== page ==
Some people ask why we have to manage these areas; why not let them become forest? Historically, much of St. Croix and southern Polk County was prairie, wetlands and oak savanna, "disturbance" dependent communities that are adapted to wildfire and grazing. Numerous wildlife species such as meadowlarks, bobolinks, northern harriers, jackrabbits and many more are dependent on these disturbance based grassland habitats. Not many acres of grassland are left on the landscape and as a result many of these grassland species populations are declining. When was the last time you saw a jackrabbit or a meadowlark?
Our goal is to simulate the natural processes that have been removed from the landscape by humans. Haying is one way to remove built up litter and set back invading trees and brush. Haying is a substitute for some of the effects of grazing and wildfire and when done in late summer does not impact nesting birds. Although there may be a short term impact to wildlife habitat and huntable acres, the long term benefits are substantial for the species we are charged with managing.
In an effort to work with the local community on opportunities such as haying that provide local economic benefit as well as meeting habitat management goals, we maintain a list of local producers who are interested in working with us. If you would like to add your name to the list, please call the office and speak to Chris Trosen at 715-246-7784, ext. 116, or send an email to Chris_Trosen@fws.gov and include your name, phone number and address.
If you would like to stay informed about management activities on local WPAs, check us out on Facebook by searching for St. Croix Wetland Management District. For more information on the St. Croix Wetland Management District, check out our website at www.fws.gov/refuge/st_croix_wmd/.
Warden Paul's Corner
Tree Stand Safety
It's one thing for a hunter to own a tree stand harness and another to actually use it to prevent what studies have shown to be the leading cause of hunter injuries during the deer hunting seasons.
Studies in the last 10 years document the willingness of hunters to understand the importance of using the harness to ensure a safe trip up and down from a tree stand. To the disappointment of safety specialists, those same studies show the majority of hunters have yet to make the mental leap to actually put the thing on. And as a result, falls from tree stands remain bad news in Wisconsin.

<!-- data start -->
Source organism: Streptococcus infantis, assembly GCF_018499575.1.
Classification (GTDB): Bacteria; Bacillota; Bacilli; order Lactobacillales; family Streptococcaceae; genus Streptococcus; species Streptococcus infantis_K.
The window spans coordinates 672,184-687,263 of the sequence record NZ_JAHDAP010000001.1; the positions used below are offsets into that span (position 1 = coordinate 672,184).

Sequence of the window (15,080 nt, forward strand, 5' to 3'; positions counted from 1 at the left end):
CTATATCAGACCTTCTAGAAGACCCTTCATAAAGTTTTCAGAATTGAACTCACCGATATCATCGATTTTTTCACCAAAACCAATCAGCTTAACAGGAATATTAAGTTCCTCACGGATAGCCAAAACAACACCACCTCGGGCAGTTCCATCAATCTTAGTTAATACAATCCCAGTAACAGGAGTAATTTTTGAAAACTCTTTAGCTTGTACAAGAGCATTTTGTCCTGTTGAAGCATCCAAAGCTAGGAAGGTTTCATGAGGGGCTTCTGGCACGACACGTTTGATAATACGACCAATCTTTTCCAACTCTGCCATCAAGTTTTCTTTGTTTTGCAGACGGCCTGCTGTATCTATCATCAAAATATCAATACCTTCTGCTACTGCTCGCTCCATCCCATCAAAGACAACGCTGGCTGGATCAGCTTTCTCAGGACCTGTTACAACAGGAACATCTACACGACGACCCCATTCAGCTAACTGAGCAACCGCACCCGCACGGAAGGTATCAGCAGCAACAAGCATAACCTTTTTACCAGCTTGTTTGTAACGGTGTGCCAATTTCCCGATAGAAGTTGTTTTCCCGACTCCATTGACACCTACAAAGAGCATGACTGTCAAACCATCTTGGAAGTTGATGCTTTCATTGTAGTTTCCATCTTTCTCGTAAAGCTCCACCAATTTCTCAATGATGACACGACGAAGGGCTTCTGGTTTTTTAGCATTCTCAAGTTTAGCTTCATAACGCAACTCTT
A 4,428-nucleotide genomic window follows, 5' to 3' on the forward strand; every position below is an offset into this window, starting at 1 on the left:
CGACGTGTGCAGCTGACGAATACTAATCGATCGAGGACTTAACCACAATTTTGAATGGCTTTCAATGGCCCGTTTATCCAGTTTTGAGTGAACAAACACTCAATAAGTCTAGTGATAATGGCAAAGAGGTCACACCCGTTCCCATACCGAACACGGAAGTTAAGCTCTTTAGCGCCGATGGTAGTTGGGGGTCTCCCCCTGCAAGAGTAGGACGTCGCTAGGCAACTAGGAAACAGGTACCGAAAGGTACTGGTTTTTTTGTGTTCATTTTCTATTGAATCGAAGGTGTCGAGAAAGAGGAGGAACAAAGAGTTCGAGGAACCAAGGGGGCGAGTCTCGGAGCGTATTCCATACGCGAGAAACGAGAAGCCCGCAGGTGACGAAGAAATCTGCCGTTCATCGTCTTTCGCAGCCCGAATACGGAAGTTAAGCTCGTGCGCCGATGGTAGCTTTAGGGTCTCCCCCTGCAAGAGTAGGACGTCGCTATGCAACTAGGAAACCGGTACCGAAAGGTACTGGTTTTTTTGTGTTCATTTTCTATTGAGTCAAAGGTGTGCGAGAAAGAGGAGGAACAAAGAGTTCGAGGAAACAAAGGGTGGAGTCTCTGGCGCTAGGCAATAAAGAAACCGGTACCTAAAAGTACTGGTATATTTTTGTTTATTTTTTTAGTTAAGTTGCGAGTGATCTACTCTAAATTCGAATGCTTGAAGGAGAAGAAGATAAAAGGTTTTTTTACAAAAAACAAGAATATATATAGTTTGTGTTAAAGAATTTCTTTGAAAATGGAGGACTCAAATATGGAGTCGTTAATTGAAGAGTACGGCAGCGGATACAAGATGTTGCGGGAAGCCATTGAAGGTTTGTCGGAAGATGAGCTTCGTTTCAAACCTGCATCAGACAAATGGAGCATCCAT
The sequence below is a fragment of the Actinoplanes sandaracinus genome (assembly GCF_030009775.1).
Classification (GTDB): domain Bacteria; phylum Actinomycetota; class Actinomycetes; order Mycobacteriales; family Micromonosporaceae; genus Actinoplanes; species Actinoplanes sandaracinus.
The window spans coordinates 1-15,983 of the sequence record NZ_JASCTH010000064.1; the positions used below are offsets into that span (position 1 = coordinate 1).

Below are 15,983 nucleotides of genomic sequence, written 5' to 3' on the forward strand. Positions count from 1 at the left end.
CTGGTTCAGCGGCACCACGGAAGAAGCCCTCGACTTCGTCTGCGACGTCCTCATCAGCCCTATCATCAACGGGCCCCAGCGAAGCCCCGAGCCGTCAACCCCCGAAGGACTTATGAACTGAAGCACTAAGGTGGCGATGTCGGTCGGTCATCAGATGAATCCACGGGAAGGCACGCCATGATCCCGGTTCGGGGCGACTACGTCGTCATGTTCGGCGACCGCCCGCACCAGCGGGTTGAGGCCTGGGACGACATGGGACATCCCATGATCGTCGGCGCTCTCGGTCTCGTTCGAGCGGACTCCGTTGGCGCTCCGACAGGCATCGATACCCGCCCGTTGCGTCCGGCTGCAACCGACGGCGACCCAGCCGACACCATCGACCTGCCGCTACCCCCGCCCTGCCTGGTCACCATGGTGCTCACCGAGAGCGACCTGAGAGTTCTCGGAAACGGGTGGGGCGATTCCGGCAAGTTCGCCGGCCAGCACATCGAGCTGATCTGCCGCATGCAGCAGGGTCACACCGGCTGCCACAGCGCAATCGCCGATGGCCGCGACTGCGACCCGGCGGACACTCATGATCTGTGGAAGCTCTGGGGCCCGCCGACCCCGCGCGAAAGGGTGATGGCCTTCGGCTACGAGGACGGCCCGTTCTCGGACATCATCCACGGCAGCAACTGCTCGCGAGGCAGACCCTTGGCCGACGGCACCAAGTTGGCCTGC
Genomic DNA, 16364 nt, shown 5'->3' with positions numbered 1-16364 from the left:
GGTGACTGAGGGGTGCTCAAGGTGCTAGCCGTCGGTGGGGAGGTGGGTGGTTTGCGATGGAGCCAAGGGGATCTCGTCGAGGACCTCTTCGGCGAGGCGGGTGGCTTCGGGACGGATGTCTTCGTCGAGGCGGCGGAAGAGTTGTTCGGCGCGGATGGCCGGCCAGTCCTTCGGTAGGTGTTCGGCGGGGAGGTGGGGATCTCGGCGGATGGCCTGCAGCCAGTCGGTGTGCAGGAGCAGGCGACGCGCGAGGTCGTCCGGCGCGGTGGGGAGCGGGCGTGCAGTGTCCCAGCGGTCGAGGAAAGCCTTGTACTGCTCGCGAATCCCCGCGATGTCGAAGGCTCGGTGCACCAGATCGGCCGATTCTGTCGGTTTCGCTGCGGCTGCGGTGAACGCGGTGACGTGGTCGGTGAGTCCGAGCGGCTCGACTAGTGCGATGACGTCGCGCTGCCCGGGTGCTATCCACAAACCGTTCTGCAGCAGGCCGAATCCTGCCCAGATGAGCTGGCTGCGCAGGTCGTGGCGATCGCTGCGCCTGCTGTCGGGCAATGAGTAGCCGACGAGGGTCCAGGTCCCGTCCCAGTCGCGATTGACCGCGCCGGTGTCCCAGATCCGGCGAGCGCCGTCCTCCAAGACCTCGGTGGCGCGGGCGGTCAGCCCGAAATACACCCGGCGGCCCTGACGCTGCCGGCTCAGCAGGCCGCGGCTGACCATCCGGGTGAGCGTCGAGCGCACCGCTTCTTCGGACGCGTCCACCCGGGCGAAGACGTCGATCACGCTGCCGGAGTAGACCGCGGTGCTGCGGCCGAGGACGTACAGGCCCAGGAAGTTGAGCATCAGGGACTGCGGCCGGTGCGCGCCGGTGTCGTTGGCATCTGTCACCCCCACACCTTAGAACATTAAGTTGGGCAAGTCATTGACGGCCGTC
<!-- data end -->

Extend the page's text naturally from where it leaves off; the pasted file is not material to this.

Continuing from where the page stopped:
"Falls are the leading cause of injury during the gun-deer hunting seasons. That's the bad news. The good news is falls are preventable," Hunter Education Administrator Jon King says. "Any hunter who uses the tree stand can increase their safety substantially by following a few simple tips."
"Using a full body harness is your best bet to ensure your safety when using a tree stand," King said. The Tree Stand Manufacturers Association says their studies show 82 percent of the hunters who fall from their stands are not wearing the full-body harnesses.
In Wisconsin a 2003 survey of state hunters found roughly two-thirds who use tree stands own a harness. However, less than one-third actually used it. Another third of the gun-deer hunters did not own a full-body version.
Learn more by completing this free 15-minute online course: www.hunter course.com/treestandsafety (exit DNR). More information about tree stand safety is also available on the DNR website.
Here are more steps to stay safe when using your tree stand:
1. Select a tree that is substantial enough to support your weight;
2. Read, understand and follow all of the manufacturer's recommended procedures;
3. Do not alter your equipment;
4. Have three points of contact while climbing into and out of the tree stand; either two hands and one foot or two feet and one hand at all times;
5. Use a haul line to raise and lower your UNLOADED firearm;
6. Use a short tether between you and the tree when seated in the tree stand;
7. Let people know where you'll be hunting, where you'll be parking your vehicle, and when you intend to return;
8. Carry a cell phone with you if you have one, and keep it in a pocket you can reach and in a pocket the phone will not fall out of in the event of a fall.
For any questions or to report a violation, call Conservation Warden Paul Sickman at 715-684-2914, ext. 120.